Mark Zangari, owner of Dollar Wise Cartridge and president of the West Cobb Business Association, has gained contracts to sell ink and toner cartridges to the county under the “Keep it in Cobb” program.
The brainchild of Commissioner JoAnn Birrell, Keep it in Cobb encourages the county government and residents to shop locally, teaching companies how to be considered a preferred vendor for county contracts.
“Since the program began, I’ve established relationships with the parks and recreation and cultural affairs department,” Zangari said.
He says it’s important for the county to set an example.
“It’s going to be small business that rebuilds the economy, and when you do business with a small local business, $68 on every $100 spent stays right here in Cobb County,” Zangari said.
From February 2012 until February 2013, the first year the program was implemented, 25 out of 62 contracts went to local businesses. Statistics on local contracts weren’t kept before February 2012.
Those numbers are from eight county departments and are for professional services, which include engineering design, attorneys, consulting and vendors who provide items such as office equipment.
Birrell, who represents northeast Cobb on the Board of Commissioners, says it’s about supporting the community.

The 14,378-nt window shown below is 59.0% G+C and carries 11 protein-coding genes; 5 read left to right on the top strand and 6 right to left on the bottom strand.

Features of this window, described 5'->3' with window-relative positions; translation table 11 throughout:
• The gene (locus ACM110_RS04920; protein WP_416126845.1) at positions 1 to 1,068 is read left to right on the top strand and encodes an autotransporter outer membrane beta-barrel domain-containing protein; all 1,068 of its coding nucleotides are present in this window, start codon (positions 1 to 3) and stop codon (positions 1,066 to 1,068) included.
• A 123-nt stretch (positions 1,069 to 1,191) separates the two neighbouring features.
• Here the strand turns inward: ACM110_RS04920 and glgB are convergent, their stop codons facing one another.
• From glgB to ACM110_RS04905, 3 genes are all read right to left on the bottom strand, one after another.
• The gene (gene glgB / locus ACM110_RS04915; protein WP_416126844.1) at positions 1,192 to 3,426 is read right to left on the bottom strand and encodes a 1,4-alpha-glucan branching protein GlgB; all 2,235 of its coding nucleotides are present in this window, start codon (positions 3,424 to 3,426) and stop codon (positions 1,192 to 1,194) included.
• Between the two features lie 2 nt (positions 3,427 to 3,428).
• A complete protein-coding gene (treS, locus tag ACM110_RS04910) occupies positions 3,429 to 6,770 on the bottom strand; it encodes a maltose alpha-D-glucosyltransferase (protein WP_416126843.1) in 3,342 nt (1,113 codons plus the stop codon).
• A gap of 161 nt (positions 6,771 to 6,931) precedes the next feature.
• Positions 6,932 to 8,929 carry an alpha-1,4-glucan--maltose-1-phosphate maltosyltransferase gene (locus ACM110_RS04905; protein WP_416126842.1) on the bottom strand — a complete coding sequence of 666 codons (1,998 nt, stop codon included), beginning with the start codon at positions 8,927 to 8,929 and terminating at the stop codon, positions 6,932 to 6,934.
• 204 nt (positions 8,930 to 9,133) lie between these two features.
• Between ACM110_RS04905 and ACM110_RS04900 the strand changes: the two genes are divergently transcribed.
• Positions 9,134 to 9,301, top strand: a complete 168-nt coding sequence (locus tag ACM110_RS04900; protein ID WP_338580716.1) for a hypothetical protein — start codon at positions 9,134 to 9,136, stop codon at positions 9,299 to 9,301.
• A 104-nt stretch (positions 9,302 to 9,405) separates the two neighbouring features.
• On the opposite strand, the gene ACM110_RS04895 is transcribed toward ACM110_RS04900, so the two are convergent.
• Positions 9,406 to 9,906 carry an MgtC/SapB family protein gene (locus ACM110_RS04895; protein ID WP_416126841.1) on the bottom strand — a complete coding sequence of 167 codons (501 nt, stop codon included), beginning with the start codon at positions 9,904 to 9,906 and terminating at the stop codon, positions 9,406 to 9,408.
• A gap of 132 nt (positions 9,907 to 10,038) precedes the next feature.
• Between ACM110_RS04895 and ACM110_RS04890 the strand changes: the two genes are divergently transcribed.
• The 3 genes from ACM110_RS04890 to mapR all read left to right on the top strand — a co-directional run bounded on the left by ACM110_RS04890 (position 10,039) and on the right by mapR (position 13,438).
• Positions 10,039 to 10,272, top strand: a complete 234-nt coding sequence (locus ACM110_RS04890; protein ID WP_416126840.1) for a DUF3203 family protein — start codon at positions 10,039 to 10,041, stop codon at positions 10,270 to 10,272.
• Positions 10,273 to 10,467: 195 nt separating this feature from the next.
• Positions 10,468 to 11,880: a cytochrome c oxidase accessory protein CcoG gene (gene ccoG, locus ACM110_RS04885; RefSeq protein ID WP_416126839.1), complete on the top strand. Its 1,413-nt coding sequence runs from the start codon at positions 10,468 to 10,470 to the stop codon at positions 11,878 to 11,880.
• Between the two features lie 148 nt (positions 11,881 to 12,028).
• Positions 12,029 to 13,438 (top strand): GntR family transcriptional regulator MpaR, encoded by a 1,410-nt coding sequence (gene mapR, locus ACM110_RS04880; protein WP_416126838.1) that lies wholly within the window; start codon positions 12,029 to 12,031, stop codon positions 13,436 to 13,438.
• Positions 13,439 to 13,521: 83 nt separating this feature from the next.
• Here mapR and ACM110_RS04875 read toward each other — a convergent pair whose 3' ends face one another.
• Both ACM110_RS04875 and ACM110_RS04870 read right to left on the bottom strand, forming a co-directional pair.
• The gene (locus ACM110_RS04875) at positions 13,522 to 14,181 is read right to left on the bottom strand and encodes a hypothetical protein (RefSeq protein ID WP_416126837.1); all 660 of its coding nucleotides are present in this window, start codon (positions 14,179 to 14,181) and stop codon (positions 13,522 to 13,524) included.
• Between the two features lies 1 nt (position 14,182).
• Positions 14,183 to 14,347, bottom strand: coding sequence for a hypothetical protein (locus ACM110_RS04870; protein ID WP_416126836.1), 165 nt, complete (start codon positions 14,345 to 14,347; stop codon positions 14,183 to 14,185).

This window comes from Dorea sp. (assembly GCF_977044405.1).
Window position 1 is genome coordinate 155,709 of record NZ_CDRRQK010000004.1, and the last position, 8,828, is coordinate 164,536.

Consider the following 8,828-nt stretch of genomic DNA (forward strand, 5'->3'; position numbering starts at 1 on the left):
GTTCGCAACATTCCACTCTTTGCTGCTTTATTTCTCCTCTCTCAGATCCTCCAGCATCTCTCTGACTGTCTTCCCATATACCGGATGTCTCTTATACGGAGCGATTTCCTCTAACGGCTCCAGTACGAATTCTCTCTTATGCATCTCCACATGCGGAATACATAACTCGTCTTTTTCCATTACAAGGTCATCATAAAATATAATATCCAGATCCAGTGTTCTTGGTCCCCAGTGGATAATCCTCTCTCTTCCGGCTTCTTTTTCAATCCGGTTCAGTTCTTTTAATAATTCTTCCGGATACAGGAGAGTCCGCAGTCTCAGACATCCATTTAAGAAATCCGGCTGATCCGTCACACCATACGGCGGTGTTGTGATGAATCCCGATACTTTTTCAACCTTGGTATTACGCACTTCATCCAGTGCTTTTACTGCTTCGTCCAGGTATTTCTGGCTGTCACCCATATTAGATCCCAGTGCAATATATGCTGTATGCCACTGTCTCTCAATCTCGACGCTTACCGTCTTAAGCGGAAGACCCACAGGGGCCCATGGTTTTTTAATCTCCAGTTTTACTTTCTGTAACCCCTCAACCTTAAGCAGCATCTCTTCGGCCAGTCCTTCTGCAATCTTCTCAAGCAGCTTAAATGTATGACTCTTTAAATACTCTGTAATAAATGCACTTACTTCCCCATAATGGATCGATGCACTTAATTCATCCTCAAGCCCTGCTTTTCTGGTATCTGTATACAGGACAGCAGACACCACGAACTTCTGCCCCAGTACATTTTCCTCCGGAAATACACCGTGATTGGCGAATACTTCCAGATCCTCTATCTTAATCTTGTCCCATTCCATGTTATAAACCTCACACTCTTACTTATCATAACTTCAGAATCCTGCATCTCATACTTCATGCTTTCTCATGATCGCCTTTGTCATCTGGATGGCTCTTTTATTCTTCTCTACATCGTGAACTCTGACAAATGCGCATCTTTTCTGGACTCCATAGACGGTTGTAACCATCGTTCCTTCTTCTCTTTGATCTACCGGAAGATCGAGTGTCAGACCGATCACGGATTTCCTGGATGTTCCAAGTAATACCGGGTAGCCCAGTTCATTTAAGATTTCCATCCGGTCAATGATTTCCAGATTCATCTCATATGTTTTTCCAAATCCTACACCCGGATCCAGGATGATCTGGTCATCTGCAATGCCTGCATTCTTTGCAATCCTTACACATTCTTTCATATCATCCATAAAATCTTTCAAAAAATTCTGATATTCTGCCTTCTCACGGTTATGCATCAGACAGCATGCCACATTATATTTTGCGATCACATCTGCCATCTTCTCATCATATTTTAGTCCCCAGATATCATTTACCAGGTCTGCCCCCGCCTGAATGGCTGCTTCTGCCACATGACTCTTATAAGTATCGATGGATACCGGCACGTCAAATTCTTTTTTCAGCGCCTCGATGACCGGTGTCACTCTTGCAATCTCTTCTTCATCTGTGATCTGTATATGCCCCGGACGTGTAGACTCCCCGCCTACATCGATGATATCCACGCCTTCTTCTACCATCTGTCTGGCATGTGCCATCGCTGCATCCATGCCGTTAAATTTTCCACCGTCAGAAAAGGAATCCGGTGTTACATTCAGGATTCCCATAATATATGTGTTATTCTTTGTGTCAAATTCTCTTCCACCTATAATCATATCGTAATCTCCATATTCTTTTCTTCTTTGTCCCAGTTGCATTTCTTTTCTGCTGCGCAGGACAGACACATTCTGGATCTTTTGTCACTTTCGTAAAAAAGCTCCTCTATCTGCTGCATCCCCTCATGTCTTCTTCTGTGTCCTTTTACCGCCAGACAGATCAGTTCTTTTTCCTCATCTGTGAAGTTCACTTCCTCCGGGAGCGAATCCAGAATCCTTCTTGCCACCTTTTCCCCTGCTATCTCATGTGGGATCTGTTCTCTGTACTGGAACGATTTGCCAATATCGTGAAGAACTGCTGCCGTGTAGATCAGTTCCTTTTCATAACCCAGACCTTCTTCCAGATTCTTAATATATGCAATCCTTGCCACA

“I’d much rather see a local business get the contract than a business from out of Cobb or out of state, even,” Birrell said.
The project was born from the idea that county government should support Cobb businesses. Businesses that compete for county contracts are scored on a number of qualifications, like price, and now local businesses receive a certain number of points for being a Cobb-based company.
That can easily put a local business ahead of its competitors.
Birrell admits it’s difficult for the county to do all of its business with local stores. The Cobb Department of Transportation may need to use out-of-county companies for construction projects.
Cost is also a factor.
“We have to make that a priority because we can’t justify doing business with a company just because they’re local when their prices are way higher than the next (company),” Birrell said. “The reason is we’re using taxpayer money.”
Karen Traeger is the chairwoman of the Keep it in Cobb committee and says when the county shops local, everyone wins.
“When the county expands its vendor list then there’s more competition price wise and service wise so the county is getting better services and better prices so they can do more with our tax dollars,” said Traeger, who owns a receivables management company in east Cobb called Worry Free Receivables.